On 19 May 1536, Anne Boleyn was executed on charges of adultery, incest and conspiring King Henry VIII’s death.
But what happened in those last days before her death? Why did Anne, and the five men accused with her, have to die?
A new in-depth drama-documentary on BBC 2 will explore the continuing controversy among historians. Rather wonderfully, rather than giving a single linear account, it recreates the historical debate that rages on. It makes for history at its most contentious and exciting.
It features seven historians and historical novelists: Dr David Starkey, Hilary Mantel, Philippa Gregory, Alison Weir, Prof. George Bernard, Prof. Greg Walker and me.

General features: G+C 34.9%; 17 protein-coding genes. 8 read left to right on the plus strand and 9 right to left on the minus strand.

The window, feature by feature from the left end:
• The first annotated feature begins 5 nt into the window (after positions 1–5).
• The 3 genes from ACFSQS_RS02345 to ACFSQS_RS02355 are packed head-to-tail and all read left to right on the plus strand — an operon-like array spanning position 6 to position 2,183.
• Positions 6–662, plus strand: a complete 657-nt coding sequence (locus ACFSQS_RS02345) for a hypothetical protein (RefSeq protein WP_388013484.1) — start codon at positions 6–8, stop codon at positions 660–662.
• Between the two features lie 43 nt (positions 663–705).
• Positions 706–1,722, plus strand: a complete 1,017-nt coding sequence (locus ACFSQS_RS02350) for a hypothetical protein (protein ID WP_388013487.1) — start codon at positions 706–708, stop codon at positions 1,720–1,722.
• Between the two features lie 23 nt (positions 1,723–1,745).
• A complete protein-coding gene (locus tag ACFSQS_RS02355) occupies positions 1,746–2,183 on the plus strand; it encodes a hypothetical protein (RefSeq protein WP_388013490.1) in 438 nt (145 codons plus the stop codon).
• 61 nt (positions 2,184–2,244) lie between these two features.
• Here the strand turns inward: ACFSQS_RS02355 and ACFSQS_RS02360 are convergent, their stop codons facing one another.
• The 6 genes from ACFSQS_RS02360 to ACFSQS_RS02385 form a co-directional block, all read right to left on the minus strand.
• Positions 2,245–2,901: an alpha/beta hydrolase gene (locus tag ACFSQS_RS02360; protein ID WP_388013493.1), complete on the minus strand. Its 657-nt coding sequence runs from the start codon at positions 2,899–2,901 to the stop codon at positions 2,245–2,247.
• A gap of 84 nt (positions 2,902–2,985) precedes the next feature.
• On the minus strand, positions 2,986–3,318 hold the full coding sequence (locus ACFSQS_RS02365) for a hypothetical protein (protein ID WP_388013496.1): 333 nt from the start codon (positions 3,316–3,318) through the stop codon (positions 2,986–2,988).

For anyone interested in Tudor history and in the extraordinary character of Anne Boleyn, this is unmissable.
It will air on 23 May 2013 at 9pm on BBC 2.
And if you want to know more, in progressively greater depth, do consult the following:
- I’ve written a blog post for the BBC which you can read and comment on here
- You can read more in my article about the disputed theories concerning Anne’s death in the April 2013 edition of BBC History Magazine
- In Henry VIII and the Court: Art, Politics and Performance, edited by me and Thomas Betteridge, I wrote a more academic article on this called ‘The Fall of Anne Boleyn: A Crisis of Gender Relations?’
- And if you’re really keen, I’ve also written a book on the year of Anne’s death that examines the matter forensically, and I hope, with some clarity: 1536: The Year that Changed Henry VIII